Kind is CHRESTOS, which means being good to people or useful to them. Tender hearted is EUSPLANGCHNOI, which literally means having good or well disposed intestines. It denotes a compassion that comes from deep within, from what we in English would call the heart or maybe the "gut." We can have this compassion even for those who have hurt us when we realize that they are victims of sin just as we are. For the word translated "forgiving" is CHARIZOMAI, which is related to the word for grace, God's unmerited favor, CHARIS. To forgive someone is literally to "grace" him. It helps to realize that biblically, forgiveness is an extension of grace. In other words, it is for the undeserving--for people just like us! And as an extension of grace, its goal is not just restitution but more: restoration, reconciliation. God's forgiving us is the ultimate model for our forgiving others. Why? Because otherwise the Church will not be living the life of Christ!III. WHY TO DO IT: CHRIST (v. 32b)
Why then must we consciously and deliberately reject bitterness in favor of forgiveness? Because Christ also forgave us! Not because it is the nice thing to do; not because it is a healing act not only for us but for others in the Body and for the Body itself; not even because it is good for the cause of the Gospel (though all these things are true); the ultimate reason we are to reject bitterness in favor of forgiveness is that to do so is to be like Jesus!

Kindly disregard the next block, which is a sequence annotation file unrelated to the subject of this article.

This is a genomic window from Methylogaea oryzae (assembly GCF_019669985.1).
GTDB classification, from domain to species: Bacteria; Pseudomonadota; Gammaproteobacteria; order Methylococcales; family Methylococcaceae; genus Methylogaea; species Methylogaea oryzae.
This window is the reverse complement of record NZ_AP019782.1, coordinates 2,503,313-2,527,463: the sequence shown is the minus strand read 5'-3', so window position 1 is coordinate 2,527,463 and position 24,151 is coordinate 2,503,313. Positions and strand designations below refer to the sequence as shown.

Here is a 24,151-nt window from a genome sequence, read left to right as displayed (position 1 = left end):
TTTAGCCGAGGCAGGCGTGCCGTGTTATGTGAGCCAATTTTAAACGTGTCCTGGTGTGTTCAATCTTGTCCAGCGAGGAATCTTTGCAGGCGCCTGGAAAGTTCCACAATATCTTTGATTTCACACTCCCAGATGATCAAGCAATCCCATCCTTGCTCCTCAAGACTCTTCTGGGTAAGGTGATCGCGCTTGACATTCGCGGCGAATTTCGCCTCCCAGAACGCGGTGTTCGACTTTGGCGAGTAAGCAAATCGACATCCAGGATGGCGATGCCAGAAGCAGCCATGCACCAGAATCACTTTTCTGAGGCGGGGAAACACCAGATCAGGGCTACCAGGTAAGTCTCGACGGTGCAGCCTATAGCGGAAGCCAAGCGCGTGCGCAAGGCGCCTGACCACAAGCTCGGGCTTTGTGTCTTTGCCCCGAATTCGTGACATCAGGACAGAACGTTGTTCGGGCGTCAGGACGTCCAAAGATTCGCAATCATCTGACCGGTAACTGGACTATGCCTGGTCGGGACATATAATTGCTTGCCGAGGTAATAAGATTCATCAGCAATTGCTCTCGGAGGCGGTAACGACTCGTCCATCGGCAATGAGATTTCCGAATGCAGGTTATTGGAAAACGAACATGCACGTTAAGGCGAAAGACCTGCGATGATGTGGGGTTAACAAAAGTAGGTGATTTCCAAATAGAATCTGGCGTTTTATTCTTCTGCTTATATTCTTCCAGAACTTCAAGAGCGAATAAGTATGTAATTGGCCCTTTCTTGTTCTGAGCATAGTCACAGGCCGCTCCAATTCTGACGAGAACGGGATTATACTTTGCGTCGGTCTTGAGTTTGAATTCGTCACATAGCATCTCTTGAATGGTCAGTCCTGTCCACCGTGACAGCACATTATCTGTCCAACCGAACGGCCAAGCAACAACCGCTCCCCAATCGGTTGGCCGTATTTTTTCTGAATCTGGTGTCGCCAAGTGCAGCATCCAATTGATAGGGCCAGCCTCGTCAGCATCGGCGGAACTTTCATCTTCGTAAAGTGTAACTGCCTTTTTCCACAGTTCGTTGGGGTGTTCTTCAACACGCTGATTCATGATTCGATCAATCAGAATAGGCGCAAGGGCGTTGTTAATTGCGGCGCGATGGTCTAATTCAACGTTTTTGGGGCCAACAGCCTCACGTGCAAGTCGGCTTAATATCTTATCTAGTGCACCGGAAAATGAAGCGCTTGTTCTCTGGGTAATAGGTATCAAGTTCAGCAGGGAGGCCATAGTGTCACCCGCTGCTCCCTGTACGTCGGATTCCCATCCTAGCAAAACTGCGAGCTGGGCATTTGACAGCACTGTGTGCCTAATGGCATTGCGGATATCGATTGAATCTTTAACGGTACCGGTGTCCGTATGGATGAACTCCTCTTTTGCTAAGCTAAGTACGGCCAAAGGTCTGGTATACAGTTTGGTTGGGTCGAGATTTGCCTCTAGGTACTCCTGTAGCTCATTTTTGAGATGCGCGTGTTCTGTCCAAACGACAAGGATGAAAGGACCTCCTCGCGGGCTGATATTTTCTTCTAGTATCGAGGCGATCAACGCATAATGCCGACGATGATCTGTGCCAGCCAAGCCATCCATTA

This, let me remind you, is tied to the very mission statement for the Church which is the backbone of the whole epistle to the Ephesians. The summing up of all things in Christ (1:10), to be to the praise of his glory (1:12), to make known his manifold wisdom (3:10): that is the reason we as a Church exist. And therefore we let him dwell in our hearts through faith (3:17) so that we may know the love of Christ (3:19) and thus walk in a manner worthy of our calling (4:1). The glory of God is the greatest good; the Church is the eternal Temple he is building to that end; God is glorified by being made known in Christ; Christ is glorified supremely in his self sacrifice for the Church; and this grace is not only to be embraced for our personal salvation but lived out in the Church so that it becomes the place where Christ is revealed and glorified, where he, being lifted up, may draw all men unto himself. God makes himself known in Christ; Christ makes himself known in his people. And therefore we too must show grace--must "grace" people, CHARIZOMAI them, forgive them--because that is showing Christ.